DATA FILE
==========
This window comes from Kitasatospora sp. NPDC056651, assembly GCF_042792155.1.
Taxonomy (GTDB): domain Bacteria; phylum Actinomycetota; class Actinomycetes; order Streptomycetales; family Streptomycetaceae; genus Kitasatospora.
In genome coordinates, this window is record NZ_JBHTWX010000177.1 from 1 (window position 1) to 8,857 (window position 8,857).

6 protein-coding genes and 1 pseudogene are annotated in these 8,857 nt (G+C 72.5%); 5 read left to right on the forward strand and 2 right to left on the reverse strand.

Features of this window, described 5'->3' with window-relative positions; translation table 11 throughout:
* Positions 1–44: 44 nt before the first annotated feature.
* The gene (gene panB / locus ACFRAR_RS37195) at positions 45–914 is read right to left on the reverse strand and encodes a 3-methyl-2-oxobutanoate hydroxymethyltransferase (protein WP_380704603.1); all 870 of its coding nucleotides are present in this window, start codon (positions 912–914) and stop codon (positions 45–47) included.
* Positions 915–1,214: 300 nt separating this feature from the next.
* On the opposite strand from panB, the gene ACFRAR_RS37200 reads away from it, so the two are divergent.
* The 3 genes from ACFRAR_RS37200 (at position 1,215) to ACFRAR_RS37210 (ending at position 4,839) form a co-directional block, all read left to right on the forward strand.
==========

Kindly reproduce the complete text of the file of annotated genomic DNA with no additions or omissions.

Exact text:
This window comes from Kitasatospora sp. NPDC056651, assembly GCF_042792155.1.
Taxonomy (GTDB): domain Bacteria; phylum Actinomycetota; class Actinomycetes; order Streptomycetales; family Streptomycetaceae; genus Kitasatospora.
In genome coordinates, this window is record NZ_JBHTWX010000177.1 from 1 (window position 1) to 8,857 (window position 8,857).

6 protein-coding genes and 1 pseudogene are annotated in these 8,857 nt (G+C 72.5%); 5 read left to right on the forward strand and 2 right to left on the reverse strand.

Features of this window, described 5'->3' with window-relative positions; translation table 11 throughout:
* Positions 1–44: 44 nt before the first annotated feature.
* The gene (gene panB / locus ACFRAR_RS37195) at positions 45–914 is read right to left on the reverse strand and encodes a 3-methyl-2-oxobutanoate hydroxymethyltransferase (protein WP_380704603.1); all 870 of its coding nucleotides are present in this window, start codon (positions 912–914) and stop codon (positions 45–47) included.
* Positions 915–1,214: 300 nt separating this feature from the next.
* On the opposite strand from panB, the gene ACFRAR_RS37200 reads away from it, so the two are divergent.
* The 3 genes from ACFRAR_RS37200 (at position 1,215) to ACFRAR_RS37210 (ending at position 4,839) form a co-directional block, all read left to right on the forward strand.